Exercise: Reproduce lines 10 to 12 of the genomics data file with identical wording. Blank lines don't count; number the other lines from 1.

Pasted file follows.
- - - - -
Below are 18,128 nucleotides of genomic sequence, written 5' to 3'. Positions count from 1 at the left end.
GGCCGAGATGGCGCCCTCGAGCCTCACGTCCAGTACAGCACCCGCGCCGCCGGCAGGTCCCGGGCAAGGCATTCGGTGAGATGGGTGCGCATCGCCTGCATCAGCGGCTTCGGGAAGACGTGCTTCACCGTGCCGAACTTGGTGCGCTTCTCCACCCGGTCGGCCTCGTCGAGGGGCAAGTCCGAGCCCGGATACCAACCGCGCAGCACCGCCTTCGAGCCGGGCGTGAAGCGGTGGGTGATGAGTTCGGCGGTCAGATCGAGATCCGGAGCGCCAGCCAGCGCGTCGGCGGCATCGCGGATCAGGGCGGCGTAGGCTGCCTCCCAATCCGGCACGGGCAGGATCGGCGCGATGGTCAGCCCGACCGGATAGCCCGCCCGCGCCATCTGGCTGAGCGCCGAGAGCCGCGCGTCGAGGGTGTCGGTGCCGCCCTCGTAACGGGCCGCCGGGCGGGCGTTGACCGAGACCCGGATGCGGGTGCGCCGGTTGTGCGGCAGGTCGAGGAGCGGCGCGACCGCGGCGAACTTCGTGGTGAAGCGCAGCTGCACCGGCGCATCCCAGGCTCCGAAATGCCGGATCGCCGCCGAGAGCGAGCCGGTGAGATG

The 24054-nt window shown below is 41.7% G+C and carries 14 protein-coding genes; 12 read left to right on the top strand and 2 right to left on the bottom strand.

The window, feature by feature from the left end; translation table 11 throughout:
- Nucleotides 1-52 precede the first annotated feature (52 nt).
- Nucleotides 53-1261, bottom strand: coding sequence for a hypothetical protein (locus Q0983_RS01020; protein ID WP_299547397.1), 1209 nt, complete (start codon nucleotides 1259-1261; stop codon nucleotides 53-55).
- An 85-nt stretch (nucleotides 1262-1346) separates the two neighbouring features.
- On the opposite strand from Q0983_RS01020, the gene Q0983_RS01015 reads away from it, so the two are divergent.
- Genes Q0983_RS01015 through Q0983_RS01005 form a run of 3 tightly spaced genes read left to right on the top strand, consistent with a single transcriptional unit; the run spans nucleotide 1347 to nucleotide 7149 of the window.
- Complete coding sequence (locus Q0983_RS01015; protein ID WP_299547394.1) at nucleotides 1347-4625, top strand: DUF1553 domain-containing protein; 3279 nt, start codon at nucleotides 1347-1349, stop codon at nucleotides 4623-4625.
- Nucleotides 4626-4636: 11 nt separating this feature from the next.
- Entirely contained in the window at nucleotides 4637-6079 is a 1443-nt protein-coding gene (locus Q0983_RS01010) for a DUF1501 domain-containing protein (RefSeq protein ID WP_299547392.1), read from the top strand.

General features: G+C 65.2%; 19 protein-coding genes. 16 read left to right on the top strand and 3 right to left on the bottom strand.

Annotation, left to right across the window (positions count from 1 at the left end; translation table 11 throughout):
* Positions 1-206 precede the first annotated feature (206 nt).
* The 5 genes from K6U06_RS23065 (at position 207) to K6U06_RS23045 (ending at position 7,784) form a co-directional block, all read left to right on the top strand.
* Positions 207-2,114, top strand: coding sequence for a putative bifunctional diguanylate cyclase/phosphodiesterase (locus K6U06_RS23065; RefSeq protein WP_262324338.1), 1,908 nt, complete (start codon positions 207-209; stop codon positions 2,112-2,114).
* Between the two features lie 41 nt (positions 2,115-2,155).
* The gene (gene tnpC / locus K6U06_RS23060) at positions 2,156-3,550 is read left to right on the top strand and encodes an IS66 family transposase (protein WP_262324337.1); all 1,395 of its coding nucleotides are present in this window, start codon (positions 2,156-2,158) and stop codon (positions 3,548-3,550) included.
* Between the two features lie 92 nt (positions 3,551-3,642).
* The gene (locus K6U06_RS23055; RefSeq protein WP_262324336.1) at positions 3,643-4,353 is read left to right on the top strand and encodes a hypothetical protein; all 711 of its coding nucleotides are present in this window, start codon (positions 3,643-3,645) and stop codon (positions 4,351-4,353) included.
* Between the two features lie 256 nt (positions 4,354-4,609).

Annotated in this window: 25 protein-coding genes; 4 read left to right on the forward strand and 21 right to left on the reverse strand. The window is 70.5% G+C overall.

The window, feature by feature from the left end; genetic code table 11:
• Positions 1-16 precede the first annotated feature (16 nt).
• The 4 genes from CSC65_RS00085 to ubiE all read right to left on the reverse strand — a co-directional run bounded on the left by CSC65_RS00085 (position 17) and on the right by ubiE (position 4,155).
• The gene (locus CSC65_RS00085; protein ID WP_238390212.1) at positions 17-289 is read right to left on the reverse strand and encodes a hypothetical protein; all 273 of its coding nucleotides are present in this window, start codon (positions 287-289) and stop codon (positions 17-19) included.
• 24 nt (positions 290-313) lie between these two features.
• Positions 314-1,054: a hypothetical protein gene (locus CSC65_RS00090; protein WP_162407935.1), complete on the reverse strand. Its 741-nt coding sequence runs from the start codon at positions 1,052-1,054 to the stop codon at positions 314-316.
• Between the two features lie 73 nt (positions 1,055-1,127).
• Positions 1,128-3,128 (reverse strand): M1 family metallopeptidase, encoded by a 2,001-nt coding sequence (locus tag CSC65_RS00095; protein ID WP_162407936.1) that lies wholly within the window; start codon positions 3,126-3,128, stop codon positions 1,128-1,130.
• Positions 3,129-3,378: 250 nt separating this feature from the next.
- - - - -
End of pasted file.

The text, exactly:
- Complete coding sequence (locus Q0983_RS01015; protein ID WP_299547394.1) at nucleotides 1347-4625, top strand: DUF1553 domain-containing protein; 3279 nt, start codon at nucleotides 1347-1349, stop codon at nucleotides 4623-4625.
- Nucleotides 4626-4636: 11 nt separating this feature from the next.
- Entirely contained in the window at nucleotides 4637-6079 is a 1443-nt protein-coding gene (locus Q0983_RS01010) for a DUF1501 domain-containing protein (RefSeq protein ID WP_299547392.1), read from the top strand.